Saturday, September 12, 2015

Family drama

The theater is not like the movies. The stage version of The Lion King notwithstanding, theater doesn't need vast landscapes and special effects to create drama. A simple living room with a couch and two chairs can be a setting for high emotion, as seen in The Danaid by Thomas Michael Quinn, produced recently in downtown Manhattan's Thespis Theatre Festival and directed by Quinn.

The play's title and poster (see below) indicate an intriguing merger of mythology and theme. The Danaid is a sculpture by Rodin that shows a daughter of Danaos collapsing in despair over her impossible task -- filling up a bottomless barrel with water in punishment for killing her husband on their wedding night.

The rest of the poster? A spilled drink over a birth certificate, which in this case belongs to a girl given up for adoption. There's a secret involved and the two sisters squaring off at the center of the play -- tall, blond, self-assured Joan (Karen Forte) and meek, sweater-wearing Claire (Phyllis Lindy) -- hold pieces of it.

It seems that the baby given up years ago -- Sarah (Lauren Tyrrell) -- is now a young woman and will shortly be coming to call, since Claire has contacted her.

This is a premise ripe with potential, but it's not fully realized in The Danaid. As Joan, Forte stalks the stage like a long-legged lioness, spitting anger, bullying her sister,
Karen Forte
spurning Sarah and lashing out at her husband, Tim (James Reed). Although we're given some insight into why she's a ball of rage, it seems out of proportion. Her character also doesn't develop; she begins at a high emotional temperature and stays there - a tiring experience for an audience.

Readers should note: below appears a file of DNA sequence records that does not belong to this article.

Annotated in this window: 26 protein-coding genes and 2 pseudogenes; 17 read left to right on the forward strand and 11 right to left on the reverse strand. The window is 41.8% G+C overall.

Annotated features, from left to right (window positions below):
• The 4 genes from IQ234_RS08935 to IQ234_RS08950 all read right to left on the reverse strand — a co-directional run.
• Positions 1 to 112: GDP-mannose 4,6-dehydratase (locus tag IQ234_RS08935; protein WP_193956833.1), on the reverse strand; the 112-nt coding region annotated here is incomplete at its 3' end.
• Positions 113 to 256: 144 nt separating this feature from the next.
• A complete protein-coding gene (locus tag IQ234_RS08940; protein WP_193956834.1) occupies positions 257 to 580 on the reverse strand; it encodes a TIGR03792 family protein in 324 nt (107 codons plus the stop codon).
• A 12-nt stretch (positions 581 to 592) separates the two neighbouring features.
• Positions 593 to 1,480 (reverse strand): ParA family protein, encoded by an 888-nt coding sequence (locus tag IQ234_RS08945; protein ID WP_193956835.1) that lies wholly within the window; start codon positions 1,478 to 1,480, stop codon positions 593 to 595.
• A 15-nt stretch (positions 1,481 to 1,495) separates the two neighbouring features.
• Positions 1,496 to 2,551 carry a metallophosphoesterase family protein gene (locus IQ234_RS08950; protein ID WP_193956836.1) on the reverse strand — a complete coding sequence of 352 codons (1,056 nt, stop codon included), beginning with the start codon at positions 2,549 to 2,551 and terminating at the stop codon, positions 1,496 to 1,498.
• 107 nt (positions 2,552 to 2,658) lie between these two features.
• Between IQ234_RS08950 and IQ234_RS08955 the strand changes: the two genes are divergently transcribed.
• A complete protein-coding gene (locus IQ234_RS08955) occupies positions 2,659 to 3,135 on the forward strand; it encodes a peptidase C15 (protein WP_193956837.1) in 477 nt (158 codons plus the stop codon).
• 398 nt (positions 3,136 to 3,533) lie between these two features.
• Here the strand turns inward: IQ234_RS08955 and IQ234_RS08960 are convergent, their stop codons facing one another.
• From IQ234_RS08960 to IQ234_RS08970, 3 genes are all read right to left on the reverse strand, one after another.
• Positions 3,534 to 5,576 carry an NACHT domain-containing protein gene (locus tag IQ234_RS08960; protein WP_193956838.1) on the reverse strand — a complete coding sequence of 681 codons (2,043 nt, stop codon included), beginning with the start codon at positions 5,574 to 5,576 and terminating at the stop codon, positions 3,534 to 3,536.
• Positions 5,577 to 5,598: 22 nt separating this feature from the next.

As for Lindy's Claire, you want to walk up onstage and give this woman a hug but eventually you also want her to show a little backbone. Again, the play also keeps her on one level - meek and scared.
Phyllis Lindy

Tyrrell's Sarah early on shows promising signs of what's called a character arc. She arrives intent on proving she's is an extremely well-adjusted young woman, polite and accommodating, then takes an interesting turn as she stands up to Joan and matches her blow by verbal blow. In the end, however, the language could be more varied to hold our interest.

Reed and Odera Adimorah, who plays Sarah's boyfriend Mark, ably portray two decent guys with varying reactions to a three-way female boxing match, but director Quinn hasn't given them much to do in the way of blocking (stage movement). A couple of times, actors seem to just walk offstage without making a definitive exit.

There was no question about one thing in this production, however -- the heartfelt commitment of the cast  to Quinn's script and director Quinn's smooth work with actors and text. Here's hoping The Danaid has a longer life.